These computer programs, which can also be referred to as programs, software, software applications, applications, components, or code, include machine instructions for a programmable processor, and can be implemented in a high-level procedural language, an object-oriented programming language, a functional programming language, a logical programming language, and/or in assembly/machine language. As used herein, the term “machine-readable medium” refers to any computer program product, apparatus and/or device, such as for example magnetic discs, optical disks, memory, and Programmable Logic Devices (PLDs), used to provide machine instructions and/or data to a programmable processor, including a machine-readable medium that receives machine instructions as a machine-readable signal. The term “machine-readable signal” refers to any signal used to provide machine instructions and/or data to a programmable processor. The machine-readable medium can store such machine instructions non-transitorily, such as for example as would a non-transient solid-state memory or a magnetic hard drive or any equivalent storage medium. The machine-readable medium can alternatively or additionally store such machine instructions in a transient manner, such as for example as would a processor cache or other random access memory associated with one or more physical processor cores.
To provide for interaction with a user, one or more aspects or features of the subject matter described herein can be implemented on a computer having a display device, such as for example a cathode ray tube (CRT) or a liquid crystal display (LCD) or a light emitting diode (LED) monitor for displaying information to the user and a keyboard and a pointing device, such as for example a mouse or a trackball, by which the user may provide input to the computer. Other kinds of devices can be used to provide for interaction with a user as well. For example, feedback provided to the user can be any form of sensory feedback, such as for example visual feedback, auditory feedback, or tactile feedback; and input from the user may be received in any form, including, but not limited to, acoustic, speech, or tactile input. Other possible input devices include, but are not limited to, touch screens or other touch-sensitive devices such as single or multi-point resistive or capacitive trackpads, voice recognition hardware and software, optical scanners, optical pointers, digital image capture devices and associated interpretation software, and the like.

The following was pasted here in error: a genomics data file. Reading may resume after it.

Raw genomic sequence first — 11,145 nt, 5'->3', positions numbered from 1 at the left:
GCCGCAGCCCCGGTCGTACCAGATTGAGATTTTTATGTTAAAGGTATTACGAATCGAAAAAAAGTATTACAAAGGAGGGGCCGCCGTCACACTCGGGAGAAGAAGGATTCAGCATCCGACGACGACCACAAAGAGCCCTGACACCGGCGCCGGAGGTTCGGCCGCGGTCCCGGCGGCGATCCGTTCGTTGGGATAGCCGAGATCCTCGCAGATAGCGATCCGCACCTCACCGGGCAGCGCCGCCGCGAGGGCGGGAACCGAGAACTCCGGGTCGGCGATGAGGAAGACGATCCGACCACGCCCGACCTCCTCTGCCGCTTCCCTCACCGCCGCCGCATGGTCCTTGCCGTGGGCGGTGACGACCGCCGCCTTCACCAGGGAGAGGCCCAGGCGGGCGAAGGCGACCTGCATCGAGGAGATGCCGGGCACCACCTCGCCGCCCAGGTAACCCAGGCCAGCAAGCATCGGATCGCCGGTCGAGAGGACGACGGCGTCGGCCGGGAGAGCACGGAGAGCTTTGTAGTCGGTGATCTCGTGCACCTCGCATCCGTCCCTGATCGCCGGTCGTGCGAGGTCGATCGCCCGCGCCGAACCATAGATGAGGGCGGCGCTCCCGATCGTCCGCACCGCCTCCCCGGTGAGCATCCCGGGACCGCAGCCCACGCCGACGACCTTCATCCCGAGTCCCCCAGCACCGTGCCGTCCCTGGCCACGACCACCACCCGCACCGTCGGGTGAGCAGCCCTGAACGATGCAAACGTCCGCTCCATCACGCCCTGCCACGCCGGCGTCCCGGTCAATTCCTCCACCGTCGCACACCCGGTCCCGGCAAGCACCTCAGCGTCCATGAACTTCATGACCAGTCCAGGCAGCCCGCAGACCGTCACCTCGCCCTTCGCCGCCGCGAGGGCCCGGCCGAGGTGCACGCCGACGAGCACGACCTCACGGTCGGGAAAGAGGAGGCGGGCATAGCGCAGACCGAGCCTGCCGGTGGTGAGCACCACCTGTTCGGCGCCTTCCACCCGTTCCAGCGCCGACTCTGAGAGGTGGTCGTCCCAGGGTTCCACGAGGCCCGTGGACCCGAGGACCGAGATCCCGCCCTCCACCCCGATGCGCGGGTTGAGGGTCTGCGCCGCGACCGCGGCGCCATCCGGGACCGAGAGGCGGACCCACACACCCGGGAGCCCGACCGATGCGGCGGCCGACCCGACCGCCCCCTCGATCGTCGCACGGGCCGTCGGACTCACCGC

In the descriptions above and in the claims, phrases such as “at least one of” or “one or more of” may occur followed by a conjunctive list of elements or features. The term “and/or” may also occur in a list of two or more elements or features. Unless otherwise implicitly or explicitly contradicted by the context in which it is used, such a phrase is intended to mean any of the listed elements or features individually or any of the recited elements or features in combination with any of the other recited elements or features. For example, the phrases “at least one of A and B;”“one or more of A and B;” and “A and/or B” are each intended to mean “A alone, B alone, or A and B together.” A similar interpretation is also intended for lists including three or more items. For example, the phrases “at least one of A, B, and C;”“one or more of A, B, and C;” and “A, B, and/or C” are each intended to mean “A alone, B alone, C alone, A and B together, A and C together, B and C together, or A and B and C together.” In addition, use of the term “based on,” above and in the claims is intended to mean, “based at least in part on,” such that an unrecited feature or element is also permissible.
The subject matter described herein can be embodied in systems, apparatus, methods, and/or articles depending on the desired configuration. The implementations set forth in the foregoing description do not represent all implementations consistent with the subject matter described herein. Instead, they are merely some examples consistent with aspects related to the described subject matter. Although a few variations have been described in detail above, other modifications or additions are possible. In particular, further features and/or variations can be provided in addition to those set forth herein. For example, the implementations described above can be directed to various combinations and subcombinations of the disclosed features and/or combinations and subcombinations of several further features disclosed above. In addition, the logic flows depicted in the accompanying figures and/or described herein do not necessarily require the particular order shown, or sequential order, to achieve desirable results. Other implementations may be within the scope of the following claims.